Megan White Mukuria, Molly Melching, Dr. Musimbi Kanyoro and Deogratias Niyizonkiza presented the panel on “Women’s Rights in Africa” in New York City last Tuesday.
Three renowned nonprofit founders shared in intimate detail their experiences in Africa that inspired them to advocate for women’s rights at a panel discussion at Lycée Français de New York last Tuesday. In a talk moderated by President and CEO of the Global Fund for Women Dr. Musimbi Kanyoro, Megan White Mukuria of ZanaAfrica, Deogratias Niyizonkiza of Village Health Works and Molly Melching of Tostan, spoke of their ongoing work as founders and CEOs in various African countries, and of the importance of creating sustainable approaches to empower women and girls.
Dr. Kanyoro of Kenya centered the discussion around the three leaders as “change-makers” with “ideas that make a difference and solutions that save lives.” She wanted to know their “aha” moments and how they got through their darkest times.
Mukuria started ZanaAfrica to empower Kenyan women and girls after she realized many girls were not attending school because of menstruation.
“Sanitary pads are their second highest cost a month,” Mukuria said. She explained that four out of five girls across East Africa can’t afford sanitary pads. Mukuria’s idea to make and distribute affordable pads has created opportunities for girls to attend school, with the hope of decreasing the number of girls who miss at least six weeks of school each year. She also helped write government policy in Kenya to ensure that pads would be as available to students as pencils.
Mukuria wanted to look at a low cost intervention that yielded the largest return on education and health outcomes. ZanaAfrica also provides health education in part because Mukuria realized many girls did not understand why they menstruated.
“Girls have a right to answers to their real questions,” Mukuria said. “When a girl or woman is able to make her own choices, she is able to step into her life.”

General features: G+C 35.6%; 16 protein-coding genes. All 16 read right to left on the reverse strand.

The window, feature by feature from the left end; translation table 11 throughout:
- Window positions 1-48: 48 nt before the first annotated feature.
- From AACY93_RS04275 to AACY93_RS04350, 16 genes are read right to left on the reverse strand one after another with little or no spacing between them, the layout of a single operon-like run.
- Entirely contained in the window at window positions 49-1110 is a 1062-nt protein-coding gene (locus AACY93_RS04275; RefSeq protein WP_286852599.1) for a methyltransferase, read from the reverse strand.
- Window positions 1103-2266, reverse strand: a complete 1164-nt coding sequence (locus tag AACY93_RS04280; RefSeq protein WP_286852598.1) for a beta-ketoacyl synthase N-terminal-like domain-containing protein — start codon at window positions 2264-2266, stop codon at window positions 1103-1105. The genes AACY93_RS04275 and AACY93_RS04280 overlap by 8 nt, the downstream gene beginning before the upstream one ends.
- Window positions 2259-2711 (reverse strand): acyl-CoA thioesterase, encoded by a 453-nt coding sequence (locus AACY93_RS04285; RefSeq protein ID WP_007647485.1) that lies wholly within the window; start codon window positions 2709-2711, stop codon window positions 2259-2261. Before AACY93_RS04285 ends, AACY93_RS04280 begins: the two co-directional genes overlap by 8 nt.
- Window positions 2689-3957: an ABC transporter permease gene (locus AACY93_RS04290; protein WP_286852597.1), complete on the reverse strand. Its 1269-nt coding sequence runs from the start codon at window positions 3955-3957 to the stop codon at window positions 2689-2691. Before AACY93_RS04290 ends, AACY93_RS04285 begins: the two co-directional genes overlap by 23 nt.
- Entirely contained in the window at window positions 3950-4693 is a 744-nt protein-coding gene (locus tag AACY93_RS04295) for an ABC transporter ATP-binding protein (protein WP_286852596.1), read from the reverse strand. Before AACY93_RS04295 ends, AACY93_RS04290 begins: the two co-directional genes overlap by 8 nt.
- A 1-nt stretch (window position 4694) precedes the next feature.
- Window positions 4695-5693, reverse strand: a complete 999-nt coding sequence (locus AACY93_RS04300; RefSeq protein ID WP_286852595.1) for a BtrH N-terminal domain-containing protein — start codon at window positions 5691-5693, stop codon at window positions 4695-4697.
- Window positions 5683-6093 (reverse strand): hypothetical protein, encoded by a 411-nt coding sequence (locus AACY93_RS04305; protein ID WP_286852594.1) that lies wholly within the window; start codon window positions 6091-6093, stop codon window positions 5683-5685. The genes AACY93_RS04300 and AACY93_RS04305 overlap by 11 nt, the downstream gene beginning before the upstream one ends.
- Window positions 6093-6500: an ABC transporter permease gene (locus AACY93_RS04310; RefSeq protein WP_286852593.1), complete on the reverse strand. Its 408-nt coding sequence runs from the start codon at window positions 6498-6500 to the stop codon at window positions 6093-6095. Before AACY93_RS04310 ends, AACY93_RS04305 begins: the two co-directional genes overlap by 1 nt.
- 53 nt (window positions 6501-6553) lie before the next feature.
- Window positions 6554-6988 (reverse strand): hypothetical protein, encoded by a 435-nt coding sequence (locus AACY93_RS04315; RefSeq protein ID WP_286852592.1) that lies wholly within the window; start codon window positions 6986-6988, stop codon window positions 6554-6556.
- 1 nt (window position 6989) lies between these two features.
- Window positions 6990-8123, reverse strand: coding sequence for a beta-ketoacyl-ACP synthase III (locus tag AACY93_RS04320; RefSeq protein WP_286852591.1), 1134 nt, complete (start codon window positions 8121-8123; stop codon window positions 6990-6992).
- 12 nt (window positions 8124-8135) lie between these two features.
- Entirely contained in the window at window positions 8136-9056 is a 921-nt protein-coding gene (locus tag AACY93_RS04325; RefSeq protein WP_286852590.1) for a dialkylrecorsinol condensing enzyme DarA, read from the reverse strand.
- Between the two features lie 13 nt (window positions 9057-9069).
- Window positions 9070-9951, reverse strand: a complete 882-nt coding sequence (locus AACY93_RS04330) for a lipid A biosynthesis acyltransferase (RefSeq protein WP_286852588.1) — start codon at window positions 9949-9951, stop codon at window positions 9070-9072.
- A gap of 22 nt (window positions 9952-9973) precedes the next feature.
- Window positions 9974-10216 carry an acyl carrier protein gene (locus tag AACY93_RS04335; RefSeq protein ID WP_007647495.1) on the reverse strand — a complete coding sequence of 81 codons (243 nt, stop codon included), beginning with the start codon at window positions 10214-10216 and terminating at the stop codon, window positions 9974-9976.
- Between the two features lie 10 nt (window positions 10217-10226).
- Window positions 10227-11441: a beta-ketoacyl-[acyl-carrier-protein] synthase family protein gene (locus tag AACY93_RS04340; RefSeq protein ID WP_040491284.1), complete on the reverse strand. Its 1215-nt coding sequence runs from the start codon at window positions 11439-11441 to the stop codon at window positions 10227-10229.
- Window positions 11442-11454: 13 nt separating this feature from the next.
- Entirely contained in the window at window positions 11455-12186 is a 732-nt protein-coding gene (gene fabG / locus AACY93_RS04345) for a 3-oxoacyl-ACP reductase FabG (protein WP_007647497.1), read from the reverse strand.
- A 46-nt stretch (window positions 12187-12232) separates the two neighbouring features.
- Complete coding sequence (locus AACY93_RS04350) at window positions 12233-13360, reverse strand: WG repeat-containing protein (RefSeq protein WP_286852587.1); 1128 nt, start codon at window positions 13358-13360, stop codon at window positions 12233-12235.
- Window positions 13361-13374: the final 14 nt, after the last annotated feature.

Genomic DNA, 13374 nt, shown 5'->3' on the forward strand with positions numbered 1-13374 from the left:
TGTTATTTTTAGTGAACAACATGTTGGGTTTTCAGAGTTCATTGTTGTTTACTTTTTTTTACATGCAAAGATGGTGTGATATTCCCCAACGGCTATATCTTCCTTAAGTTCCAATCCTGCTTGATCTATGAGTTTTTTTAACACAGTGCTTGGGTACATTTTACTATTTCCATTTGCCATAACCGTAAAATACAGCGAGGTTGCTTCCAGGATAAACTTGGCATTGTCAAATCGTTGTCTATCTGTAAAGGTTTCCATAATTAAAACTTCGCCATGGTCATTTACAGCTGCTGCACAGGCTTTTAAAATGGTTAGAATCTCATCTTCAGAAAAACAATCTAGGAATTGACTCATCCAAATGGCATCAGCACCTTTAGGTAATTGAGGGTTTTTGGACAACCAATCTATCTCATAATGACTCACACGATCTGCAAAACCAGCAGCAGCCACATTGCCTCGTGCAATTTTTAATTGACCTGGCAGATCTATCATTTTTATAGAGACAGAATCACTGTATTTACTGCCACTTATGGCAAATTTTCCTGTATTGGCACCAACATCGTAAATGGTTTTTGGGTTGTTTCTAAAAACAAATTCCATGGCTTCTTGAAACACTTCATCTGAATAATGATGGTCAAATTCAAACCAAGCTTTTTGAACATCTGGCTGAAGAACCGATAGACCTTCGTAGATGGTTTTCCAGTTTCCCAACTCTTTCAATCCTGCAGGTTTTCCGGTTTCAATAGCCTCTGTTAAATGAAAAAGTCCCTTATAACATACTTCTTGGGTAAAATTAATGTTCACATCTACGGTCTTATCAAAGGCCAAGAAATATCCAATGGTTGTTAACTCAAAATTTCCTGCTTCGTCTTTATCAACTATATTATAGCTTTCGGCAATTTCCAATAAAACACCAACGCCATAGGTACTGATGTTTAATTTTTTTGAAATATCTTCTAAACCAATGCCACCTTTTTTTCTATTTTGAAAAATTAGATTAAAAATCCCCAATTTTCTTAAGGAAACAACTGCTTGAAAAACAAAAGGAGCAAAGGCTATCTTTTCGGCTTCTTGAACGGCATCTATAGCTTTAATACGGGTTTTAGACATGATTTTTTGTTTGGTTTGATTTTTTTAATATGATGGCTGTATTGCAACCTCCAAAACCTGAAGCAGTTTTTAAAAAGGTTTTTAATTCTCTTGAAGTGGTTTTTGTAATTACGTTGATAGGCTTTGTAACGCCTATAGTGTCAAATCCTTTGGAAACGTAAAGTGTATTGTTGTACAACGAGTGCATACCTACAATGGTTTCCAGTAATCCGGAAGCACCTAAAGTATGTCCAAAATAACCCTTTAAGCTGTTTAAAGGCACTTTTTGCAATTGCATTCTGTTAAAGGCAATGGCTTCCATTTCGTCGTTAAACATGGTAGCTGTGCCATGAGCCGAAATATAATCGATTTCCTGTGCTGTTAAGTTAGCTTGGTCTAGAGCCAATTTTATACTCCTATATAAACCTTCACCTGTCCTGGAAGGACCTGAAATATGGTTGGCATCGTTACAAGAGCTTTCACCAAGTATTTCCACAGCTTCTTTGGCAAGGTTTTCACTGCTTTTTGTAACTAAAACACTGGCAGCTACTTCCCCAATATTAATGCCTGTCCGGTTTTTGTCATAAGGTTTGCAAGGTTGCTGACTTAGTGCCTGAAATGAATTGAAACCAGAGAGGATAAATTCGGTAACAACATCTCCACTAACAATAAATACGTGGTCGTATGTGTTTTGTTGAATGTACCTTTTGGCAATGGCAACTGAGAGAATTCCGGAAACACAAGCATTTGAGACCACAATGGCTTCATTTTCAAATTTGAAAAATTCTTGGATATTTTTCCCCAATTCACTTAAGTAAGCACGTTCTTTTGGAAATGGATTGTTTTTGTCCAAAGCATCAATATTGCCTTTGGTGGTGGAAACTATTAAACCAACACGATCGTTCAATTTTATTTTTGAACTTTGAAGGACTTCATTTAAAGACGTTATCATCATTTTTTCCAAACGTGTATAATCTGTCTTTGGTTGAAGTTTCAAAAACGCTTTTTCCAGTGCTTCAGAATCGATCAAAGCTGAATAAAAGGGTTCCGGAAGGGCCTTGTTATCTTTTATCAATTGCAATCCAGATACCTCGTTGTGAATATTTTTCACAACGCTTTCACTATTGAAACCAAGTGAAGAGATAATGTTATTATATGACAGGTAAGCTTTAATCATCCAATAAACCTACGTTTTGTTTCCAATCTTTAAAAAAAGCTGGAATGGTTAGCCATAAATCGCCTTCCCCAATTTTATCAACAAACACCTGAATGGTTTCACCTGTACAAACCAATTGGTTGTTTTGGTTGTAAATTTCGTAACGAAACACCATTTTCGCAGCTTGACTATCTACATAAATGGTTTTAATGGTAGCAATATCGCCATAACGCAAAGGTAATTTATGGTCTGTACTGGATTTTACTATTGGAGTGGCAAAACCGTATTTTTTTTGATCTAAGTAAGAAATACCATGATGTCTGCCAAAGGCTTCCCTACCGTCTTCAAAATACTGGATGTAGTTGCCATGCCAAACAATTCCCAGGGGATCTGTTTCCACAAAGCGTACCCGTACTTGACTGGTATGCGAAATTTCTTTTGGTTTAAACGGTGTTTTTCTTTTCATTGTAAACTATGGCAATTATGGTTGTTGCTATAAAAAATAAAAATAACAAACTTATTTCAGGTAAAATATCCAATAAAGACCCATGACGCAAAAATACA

For Niyizonkiza, his profound moment was when a mother approached him, saying she had lost four children, and that she was sure the only child she had left would die.
“In that moment I knew we couldn’t take a step back,” Niyizonkiza said about Village Health Works, a Burundi-based nongovernmental organization he founded.
“I approached those mothers who were suffering,” he said. “What can we do together?”
Not only does Village Health Works have a health center that focuses on prenatal and neonatal care, the organization also focuses on education, food security and economic development.
“I have seen resilience in rural Burundi,” Niyizonkiza said. “If we work together with local communities, you will see change rapidly.”
Like Mukuria, when Melching arrived in Senegal over 40 years ago, she was also concerned that children weren’t in school, and that there were no participatory learning activities. She started a center for children and weaved African culture into the curriculum. The Demb Ak Tey Center was so successful that they started a complementary radio program.
“We were in a community and I realized people had been listening to the radio, and they started [using] information they were learning,” Melching said. That was when she realized “maybe there’s a different type of education.”
Based in Dakar, Tostan’s Community Empowerment Program has expanded to Guinea, Guinea-Bissau, Mauritania, Mali and The Gambia.
“Our program is built around traditional African culture with a human rights-based education, that I’m happy to say has saved many lives, and has empowered men and women,” she said.
Over 7,000 communities have abandoned female genital cutting (FGC) across Africa because of Tostan’s groundbreaking community-led program. Melching explained that creating an organization isn’t easy.
“How do we look through dark moments?” Melching repeated Dr. Kanyoro’s question. “I’ve had many.”
She told the story of Boubou Sall in Malème Niane, in the region of Tambacounda, Senegal, describing him as “a man tied to the movement to end FGC.” Many years ago, Sall had a daughter whom he thought died from complications with malaria. It wasn’t until Tostan’s program was invited into his village that he realized she may have died from tetanus as a result of having been cut. This year Melching attended one of several community-wide declarations for the abandonment of FGC in Senegal. Sall’s granddaughter, Mariama Kabor, a CEP facilitator in Soutouta, participated in the declaration.
“It gives me all the strength and hope,” Melching said.
Photo and story by Jenny Cordle, Communications Associate